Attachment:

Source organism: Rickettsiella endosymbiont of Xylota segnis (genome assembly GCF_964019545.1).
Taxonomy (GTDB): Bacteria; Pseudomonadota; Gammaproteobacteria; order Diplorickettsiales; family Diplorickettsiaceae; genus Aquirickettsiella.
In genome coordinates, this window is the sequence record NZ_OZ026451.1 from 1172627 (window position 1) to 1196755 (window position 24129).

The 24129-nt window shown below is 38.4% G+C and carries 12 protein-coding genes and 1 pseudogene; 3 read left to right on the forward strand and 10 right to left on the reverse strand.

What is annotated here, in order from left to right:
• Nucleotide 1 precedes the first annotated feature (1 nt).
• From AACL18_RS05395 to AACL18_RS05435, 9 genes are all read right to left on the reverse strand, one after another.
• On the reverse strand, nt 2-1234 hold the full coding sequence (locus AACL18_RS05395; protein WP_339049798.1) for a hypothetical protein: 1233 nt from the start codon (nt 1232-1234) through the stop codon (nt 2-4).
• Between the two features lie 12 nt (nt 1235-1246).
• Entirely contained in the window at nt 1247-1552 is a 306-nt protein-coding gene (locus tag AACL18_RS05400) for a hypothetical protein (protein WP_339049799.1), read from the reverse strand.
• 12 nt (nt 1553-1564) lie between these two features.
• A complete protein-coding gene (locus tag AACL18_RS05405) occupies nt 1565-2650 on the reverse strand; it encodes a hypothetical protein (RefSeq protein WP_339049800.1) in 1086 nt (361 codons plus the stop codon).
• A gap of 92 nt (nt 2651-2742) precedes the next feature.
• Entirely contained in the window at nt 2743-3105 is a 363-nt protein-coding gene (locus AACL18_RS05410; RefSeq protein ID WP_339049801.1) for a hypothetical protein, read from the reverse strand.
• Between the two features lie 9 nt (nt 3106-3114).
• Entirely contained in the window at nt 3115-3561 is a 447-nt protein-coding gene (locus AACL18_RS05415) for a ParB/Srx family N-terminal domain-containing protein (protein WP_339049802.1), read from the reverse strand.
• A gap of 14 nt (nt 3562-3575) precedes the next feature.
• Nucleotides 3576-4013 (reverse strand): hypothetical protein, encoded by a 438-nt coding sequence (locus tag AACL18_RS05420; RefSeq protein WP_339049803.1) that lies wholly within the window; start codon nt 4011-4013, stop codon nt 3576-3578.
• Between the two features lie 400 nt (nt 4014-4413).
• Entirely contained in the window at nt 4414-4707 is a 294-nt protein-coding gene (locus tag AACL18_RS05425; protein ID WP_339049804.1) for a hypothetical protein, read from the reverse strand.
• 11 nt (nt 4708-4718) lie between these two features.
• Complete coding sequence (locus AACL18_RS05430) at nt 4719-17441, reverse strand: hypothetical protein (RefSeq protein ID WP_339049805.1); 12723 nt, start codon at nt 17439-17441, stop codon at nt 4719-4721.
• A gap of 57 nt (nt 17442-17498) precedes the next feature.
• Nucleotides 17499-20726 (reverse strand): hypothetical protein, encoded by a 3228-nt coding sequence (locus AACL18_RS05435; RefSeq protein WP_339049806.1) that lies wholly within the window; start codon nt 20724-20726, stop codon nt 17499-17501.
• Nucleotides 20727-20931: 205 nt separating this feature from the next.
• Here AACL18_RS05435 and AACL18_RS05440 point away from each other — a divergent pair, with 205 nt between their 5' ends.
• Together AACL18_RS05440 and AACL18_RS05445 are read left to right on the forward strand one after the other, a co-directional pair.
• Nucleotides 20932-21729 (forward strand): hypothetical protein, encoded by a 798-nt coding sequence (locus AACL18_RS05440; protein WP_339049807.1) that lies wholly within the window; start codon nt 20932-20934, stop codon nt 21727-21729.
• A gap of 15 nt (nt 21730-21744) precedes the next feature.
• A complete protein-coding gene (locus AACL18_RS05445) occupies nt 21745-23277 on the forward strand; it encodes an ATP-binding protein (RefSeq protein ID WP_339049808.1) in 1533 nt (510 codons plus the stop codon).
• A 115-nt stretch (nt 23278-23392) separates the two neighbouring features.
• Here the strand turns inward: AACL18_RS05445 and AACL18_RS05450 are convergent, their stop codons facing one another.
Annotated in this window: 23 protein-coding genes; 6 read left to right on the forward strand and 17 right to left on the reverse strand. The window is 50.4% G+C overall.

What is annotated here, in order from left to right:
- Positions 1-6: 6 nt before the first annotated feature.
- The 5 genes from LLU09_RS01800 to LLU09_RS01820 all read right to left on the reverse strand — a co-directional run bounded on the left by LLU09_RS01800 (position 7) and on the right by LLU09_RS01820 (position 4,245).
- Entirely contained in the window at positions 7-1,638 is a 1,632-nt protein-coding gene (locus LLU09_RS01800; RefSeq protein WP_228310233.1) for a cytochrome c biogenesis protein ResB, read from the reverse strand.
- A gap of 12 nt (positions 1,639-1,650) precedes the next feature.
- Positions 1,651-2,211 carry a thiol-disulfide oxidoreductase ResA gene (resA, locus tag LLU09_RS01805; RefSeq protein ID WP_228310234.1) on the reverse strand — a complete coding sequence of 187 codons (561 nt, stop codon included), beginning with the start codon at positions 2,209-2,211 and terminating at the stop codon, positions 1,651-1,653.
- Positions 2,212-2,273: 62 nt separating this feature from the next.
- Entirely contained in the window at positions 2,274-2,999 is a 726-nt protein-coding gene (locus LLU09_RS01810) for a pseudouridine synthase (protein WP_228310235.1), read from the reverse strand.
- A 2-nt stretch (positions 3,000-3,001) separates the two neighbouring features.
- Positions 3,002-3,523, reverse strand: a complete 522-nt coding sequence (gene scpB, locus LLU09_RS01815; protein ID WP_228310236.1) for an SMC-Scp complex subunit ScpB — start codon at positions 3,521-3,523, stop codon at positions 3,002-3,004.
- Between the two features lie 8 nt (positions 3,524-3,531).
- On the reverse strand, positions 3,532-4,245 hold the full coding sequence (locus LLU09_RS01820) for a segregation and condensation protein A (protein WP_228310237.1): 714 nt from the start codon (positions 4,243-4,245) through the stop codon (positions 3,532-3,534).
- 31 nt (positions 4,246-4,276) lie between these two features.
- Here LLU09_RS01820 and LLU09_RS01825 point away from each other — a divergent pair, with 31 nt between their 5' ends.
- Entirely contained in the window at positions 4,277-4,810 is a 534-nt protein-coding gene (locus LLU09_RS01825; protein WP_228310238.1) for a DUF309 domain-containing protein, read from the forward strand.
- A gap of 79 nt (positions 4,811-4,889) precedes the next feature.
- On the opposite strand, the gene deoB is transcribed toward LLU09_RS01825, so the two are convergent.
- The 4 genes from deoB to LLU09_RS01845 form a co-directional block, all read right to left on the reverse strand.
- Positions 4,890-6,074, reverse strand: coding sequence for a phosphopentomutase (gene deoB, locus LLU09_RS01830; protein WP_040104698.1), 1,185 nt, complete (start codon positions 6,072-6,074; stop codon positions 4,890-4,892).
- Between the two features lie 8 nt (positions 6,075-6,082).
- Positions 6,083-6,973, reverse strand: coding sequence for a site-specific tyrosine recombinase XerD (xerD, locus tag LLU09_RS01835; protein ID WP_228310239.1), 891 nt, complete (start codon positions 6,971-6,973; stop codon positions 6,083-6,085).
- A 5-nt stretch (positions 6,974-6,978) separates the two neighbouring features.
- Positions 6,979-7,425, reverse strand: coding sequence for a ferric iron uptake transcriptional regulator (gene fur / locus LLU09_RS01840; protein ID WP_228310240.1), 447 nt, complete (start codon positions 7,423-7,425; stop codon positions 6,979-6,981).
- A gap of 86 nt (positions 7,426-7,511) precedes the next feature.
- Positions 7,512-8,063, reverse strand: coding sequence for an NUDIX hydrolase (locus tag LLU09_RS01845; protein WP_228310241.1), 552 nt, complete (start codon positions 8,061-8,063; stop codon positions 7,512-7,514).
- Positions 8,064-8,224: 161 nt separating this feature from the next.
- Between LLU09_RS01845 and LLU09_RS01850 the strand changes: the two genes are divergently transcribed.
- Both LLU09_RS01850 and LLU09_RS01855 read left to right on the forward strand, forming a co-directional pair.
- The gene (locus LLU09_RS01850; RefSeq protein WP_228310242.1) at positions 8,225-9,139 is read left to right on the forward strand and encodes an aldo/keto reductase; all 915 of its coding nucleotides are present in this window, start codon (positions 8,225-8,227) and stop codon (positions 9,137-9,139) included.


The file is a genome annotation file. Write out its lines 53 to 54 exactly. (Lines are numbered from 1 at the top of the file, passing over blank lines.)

- Between the two features lie 8 nt (positions 6,075-6,082).
- Positions 6,083-6,973, reverse strand: coding sequence for a site-specific tyrosine recombinase XerD (xerD, locus tag LLU09_RS01835; protein ID WP_228310239.1), 891 nt, complete (start codon positions 6,971-6,973; stop codon positions 6,083-6,085).